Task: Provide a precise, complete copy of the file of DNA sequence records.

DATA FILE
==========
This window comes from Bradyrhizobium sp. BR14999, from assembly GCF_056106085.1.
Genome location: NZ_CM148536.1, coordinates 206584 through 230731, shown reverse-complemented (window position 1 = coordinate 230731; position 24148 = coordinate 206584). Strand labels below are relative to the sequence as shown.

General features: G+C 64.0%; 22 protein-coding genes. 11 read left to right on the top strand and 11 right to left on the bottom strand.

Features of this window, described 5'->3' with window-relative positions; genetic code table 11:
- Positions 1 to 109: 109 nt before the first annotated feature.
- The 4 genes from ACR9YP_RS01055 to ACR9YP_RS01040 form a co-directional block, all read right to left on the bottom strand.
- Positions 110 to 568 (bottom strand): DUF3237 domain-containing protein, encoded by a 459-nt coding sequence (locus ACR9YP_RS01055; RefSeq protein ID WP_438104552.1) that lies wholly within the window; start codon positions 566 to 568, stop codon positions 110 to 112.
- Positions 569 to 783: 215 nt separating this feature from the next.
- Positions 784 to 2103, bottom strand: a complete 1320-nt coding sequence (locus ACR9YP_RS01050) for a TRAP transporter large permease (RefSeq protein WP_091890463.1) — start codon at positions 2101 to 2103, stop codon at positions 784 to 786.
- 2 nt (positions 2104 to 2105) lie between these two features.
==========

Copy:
This window comes from Bradyrhizobium sp. BR14999, from assembly GCF_056106085.1.
Genome location: NZ_CM148536.1, coordinates 206584 through 230731, shown reverse-complemented (window position 1 = coordinate 230731; position 24148 = coordinate 206584). Strand labels below are relative to the sequence as shown.

General features: G+C 64.0%; 22 protein-coding genes. 11 read left to right on the top strand and 11 right to left on the bottom strand.

Features of this window, described 5'->3' with window-relative positions; genetic code table 11:
- Positions 1 to 109: 109 nt before the first annotated feature.
- The 4 genes from ACR9YP_RS01055 to ACR9YP_RS01040 form a co-directional block, all read right to left on the bottom strand.
- Positions 110 to 568 (bottom strand): DUF3237 domain-containing protein, encoded by a 459-nt coding sequence (locus ACR9YP_RS01055; RefSeq protein ID WP_438104552.1) that lies wholly within the window; start codon positions 566 to 568, stop codon positions 110 to 112.
- Positions 569 to 783: 215 nt separating this feature from the next.
- Positions 784 to 2103, bottom strand: a complete 1320-nt coding sequence (locus ACR9YP_RS01050) for a TRAP transporter large permease (RefSeq protein WP_091890463.1) — start codon at positions 2101 to 2103, stop codon at positions 784 to 786.
- 2 nt (positions 2104 to 2105) lie between these two features.